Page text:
EMR is absorbed by electrons

EMR is absorbed by electrons

allowing a reaction to take place

and is turned into an electrical signal

  • The energy of the EMR is absorbed by electrons and converted to electrical energy

  • or it causes an electron to jump to a higher energy level, allowing a chemical reaction to take place

Properties of light reflection and refraction
Properties of Light:Reflection and Refraction

  • An isolated light beam travels in a straight line.

  • Light can change directions under certain conditions:

  • Reflection from a surface,

    • mirrors, objects

  • Refraction (or bending of a ray of light) as the ray travels from one transparent medium to another.

    • pencil in a clear glass of water

    • light through a piece of glass

Properties of light dispersion
Properties of Light: Dispersion

  • Electromagnetic waves interact with the charged particles in matter and travel more slowly in transparent media than in a vacuum.

  • The change in speed of the light wave causes the wave to refract.

  • Since the speed of an EM wave in a medium changes with wavelength, the amount of refraction depends on the wavelength.

  • This effect is called dispersion.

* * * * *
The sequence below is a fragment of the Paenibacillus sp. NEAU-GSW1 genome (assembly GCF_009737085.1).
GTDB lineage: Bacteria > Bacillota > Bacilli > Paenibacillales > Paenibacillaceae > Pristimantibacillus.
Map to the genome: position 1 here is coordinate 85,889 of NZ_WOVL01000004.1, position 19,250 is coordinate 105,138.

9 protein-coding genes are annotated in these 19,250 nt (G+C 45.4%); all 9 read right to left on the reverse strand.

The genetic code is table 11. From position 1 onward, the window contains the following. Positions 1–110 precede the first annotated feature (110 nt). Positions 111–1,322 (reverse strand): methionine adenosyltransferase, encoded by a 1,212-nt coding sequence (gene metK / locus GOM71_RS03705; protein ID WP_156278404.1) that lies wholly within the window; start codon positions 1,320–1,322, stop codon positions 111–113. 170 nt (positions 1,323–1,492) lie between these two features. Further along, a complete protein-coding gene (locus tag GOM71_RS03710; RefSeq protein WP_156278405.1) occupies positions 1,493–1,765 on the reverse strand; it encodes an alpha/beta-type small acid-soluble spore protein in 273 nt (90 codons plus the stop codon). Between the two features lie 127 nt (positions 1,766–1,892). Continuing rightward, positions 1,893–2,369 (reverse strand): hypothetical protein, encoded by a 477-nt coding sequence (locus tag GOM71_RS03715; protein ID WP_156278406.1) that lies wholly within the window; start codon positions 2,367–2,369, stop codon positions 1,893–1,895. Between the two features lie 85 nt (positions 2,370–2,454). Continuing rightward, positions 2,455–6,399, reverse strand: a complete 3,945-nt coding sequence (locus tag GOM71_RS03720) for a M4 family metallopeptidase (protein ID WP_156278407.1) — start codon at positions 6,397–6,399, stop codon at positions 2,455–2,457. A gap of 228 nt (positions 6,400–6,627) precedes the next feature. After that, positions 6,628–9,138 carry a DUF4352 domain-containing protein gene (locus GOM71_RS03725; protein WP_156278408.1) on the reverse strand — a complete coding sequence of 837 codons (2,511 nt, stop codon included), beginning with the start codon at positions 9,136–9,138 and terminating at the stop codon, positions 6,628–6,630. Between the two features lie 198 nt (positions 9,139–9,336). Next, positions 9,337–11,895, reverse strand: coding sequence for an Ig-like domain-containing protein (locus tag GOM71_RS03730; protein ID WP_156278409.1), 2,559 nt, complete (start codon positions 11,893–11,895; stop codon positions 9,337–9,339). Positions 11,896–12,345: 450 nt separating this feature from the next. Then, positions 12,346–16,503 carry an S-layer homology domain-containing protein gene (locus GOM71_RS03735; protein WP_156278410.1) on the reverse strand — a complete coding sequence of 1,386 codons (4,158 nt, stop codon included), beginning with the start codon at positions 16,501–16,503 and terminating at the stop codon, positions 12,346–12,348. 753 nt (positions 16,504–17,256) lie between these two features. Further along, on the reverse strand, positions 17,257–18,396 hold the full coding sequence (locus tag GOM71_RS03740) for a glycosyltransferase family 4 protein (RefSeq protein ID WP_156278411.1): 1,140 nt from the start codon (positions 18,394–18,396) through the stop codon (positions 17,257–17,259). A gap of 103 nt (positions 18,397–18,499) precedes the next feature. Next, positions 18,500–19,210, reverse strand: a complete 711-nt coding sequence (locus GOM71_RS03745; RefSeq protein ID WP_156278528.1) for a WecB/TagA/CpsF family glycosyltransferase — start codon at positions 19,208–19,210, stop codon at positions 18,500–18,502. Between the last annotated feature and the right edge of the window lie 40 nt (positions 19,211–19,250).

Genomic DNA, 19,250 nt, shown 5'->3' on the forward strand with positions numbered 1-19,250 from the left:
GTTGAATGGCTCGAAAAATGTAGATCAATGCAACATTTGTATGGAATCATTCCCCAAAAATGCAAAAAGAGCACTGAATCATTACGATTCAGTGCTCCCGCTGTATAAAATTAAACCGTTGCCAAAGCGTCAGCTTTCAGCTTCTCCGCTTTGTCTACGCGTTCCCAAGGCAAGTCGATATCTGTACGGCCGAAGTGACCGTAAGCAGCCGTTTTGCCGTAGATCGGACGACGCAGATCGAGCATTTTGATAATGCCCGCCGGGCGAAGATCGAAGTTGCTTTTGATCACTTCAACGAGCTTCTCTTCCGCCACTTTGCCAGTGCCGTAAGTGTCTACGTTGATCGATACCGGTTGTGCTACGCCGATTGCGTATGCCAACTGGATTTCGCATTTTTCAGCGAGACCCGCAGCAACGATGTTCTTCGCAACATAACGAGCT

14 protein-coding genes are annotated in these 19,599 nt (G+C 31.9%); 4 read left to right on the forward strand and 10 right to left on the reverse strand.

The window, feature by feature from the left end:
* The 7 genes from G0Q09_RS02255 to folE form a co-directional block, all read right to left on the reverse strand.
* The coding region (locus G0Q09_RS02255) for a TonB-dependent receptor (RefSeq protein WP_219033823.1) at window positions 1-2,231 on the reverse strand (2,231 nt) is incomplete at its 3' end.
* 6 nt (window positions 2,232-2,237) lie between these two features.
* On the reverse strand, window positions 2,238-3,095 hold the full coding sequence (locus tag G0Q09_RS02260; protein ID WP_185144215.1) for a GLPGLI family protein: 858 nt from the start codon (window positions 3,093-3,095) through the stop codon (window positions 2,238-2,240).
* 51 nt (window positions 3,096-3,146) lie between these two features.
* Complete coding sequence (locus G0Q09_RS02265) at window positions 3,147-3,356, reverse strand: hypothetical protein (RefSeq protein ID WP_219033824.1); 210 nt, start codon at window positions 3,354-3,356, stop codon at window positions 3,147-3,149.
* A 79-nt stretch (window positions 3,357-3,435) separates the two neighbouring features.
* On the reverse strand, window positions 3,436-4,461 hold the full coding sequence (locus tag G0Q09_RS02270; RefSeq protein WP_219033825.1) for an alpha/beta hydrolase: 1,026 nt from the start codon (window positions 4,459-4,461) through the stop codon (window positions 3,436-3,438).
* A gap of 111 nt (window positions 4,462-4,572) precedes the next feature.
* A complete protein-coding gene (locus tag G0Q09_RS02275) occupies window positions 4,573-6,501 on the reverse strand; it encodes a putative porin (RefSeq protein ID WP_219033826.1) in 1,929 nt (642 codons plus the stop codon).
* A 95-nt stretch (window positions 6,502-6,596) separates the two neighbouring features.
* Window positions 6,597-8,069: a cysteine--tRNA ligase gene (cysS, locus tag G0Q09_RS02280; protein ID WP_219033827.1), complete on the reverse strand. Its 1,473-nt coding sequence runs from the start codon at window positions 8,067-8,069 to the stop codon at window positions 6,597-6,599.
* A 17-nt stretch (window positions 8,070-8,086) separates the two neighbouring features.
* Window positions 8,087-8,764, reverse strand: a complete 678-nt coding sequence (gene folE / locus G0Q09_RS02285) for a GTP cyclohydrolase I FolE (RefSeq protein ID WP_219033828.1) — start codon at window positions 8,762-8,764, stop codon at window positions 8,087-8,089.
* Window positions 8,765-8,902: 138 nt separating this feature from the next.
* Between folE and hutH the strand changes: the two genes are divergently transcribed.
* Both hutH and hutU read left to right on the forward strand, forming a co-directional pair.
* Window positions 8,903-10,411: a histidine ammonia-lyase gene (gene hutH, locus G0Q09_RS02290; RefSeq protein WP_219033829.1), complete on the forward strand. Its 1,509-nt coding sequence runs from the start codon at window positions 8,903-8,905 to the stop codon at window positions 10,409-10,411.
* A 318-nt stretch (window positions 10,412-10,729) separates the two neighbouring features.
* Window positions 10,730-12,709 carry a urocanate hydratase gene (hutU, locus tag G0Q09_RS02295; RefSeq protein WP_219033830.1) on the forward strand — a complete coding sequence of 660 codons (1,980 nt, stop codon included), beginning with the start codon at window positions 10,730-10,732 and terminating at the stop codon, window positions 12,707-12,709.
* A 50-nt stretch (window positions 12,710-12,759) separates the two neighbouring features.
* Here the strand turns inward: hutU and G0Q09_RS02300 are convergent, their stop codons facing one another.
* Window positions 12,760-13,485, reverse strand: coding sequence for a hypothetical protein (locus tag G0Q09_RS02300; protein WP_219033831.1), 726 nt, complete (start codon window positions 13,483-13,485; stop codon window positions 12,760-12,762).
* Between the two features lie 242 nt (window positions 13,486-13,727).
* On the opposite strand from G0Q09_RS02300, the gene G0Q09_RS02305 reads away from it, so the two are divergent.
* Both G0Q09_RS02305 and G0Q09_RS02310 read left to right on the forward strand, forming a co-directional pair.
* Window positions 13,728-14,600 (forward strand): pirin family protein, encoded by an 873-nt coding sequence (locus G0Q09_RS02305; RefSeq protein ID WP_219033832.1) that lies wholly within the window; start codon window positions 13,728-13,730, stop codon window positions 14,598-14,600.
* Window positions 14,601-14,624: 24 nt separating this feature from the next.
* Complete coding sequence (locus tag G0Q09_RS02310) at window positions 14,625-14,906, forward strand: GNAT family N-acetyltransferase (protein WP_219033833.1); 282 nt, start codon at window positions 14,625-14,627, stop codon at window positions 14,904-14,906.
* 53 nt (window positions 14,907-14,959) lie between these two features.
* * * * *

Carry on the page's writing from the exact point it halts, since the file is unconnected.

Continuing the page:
Color of electromagnetic radiation
Color of electromagnetic radiation

  • The human eye interprets difference in frequency as “colour”, and calls the range of frequencies that we can see “visible light”.

  • 700 nm

  • 450 nm

  • wavelength

  • ultraviolet

  • infra-red

  • frequency

  • 6 x 1014 Hz

  • There are of course an infinite number of possible frequencies (and wavelengths) for light, but humans can see only a very small “band” of them between the ultraviolet and the infra-red.

Properties of light interference and superposition
Properties of Light: Interferenceand Superposition

  • What happens if two waves run into each other?

  • Waves can interact and combine with each other, resulting in a composite form.

  • Interference is the interaction of the two waves.

    • reinforcing interaction = constructive interference

    • canceling interaction = destructive interference

  • Superposition is the method used to model the composite form of the resulting wave.

Interference of waves
Interference of Waves

Interference: ability of two or more waves to reinforce or cancel each other.

Constructive interference occurs when two wave motions reinforce each other, resulting in a wave of greater amplitude.

Destructive interference occurs when two waves exactly cancel, so that no net motion remains.

Radiation and temperature
Radiation and Temperature

  • What determines the type of electromagnetic radiation emitted by the Sun, stars, and other astronomical objects? Temperature